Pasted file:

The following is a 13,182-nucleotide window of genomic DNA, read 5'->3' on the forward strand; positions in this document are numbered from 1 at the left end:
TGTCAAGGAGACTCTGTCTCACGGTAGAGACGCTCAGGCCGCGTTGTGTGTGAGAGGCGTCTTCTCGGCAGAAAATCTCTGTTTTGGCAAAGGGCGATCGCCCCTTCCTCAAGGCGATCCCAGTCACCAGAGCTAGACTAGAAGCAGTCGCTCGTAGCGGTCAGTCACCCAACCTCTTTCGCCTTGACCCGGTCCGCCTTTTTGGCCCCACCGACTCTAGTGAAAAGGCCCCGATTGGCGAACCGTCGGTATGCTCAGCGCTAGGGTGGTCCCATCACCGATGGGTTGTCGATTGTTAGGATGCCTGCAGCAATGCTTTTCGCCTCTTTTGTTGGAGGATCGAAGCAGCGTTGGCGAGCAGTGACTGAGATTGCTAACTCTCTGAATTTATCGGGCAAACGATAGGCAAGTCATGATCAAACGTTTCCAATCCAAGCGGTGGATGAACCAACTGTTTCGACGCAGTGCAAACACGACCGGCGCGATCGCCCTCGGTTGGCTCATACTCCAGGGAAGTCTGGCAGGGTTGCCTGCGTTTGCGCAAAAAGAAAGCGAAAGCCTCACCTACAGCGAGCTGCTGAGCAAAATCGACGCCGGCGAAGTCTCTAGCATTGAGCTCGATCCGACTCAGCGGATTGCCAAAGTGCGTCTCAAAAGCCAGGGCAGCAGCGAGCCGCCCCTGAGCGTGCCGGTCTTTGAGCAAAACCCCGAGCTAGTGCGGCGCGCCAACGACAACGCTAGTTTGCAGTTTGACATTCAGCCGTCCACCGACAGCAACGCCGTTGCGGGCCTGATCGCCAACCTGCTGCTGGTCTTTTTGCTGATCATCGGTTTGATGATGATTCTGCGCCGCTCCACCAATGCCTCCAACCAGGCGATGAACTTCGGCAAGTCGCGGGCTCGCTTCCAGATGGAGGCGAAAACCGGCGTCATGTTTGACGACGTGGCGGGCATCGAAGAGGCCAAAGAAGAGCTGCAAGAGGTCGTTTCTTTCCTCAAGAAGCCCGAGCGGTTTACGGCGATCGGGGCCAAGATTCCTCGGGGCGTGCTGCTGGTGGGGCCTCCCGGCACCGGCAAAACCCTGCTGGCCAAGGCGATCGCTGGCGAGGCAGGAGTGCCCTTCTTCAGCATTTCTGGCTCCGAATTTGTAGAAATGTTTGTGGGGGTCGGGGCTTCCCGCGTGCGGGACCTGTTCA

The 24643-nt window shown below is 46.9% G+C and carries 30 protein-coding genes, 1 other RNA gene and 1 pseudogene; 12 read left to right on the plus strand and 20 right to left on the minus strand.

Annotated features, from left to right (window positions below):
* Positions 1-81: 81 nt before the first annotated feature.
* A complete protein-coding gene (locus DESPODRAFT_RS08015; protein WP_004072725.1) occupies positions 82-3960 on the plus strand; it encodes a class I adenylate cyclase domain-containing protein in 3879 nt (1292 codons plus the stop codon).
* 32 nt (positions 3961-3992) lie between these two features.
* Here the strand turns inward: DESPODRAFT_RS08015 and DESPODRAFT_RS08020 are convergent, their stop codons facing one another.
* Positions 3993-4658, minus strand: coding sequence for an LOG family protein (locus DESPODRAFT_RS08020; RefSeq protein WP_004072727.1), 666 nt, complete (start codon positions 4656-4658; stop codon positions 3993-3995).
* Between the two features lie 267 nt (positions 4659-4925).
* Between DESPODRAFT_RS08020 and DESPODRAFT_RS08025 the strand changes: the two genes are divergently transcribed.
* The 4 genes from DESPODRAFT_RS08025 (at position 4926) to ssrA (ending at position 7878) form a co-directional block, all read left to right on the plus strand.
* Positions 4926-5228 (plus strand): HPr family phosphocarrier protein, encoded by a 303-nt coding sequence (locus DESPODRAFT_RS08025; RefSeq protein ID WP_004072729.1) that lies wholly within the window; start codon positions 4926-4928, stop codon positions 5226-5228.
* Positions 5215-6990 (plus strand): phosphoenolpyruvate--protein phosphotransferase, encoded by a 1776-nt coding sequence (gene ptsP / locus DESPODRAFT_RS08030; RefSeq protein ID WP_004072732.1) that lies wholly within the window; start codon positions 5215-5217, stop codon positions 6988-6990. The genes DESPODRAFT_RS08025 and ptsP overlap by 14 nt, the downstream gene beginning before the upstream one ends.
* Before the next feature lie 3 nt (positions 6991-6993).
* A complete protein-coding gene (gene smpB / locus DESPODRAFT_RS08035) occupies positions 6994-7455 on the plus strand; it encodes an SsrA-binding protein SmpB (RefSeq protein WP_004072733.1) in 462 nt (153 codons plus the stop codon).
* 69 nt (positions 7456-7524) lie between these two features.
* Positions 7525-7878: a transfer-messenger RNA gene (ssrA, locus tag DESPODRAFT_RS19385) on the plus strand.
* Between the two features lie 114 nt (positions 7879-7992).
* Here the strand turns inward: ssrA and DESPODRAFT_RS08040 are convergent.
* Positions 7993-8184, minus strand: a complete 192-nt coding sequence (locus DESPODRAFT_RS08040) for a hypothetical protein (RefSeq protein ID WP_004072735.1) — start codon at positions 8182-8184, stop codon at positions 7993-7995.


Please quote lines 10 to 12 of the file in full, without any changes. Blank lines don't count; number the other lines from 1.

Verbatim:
* Between the two features lie 267 nt (positions 4659-4925).
* Between DESPODRAFT_RS08020 and DESPODRAFT_RS08025 the strand changes: the two genes are divergently transcribed.
* The 4 genes from DESPODRAFT_RS08025 (at position 4926) to ssrA (ending at position 7878) form a co-directional block, all read left to right on the plus strand.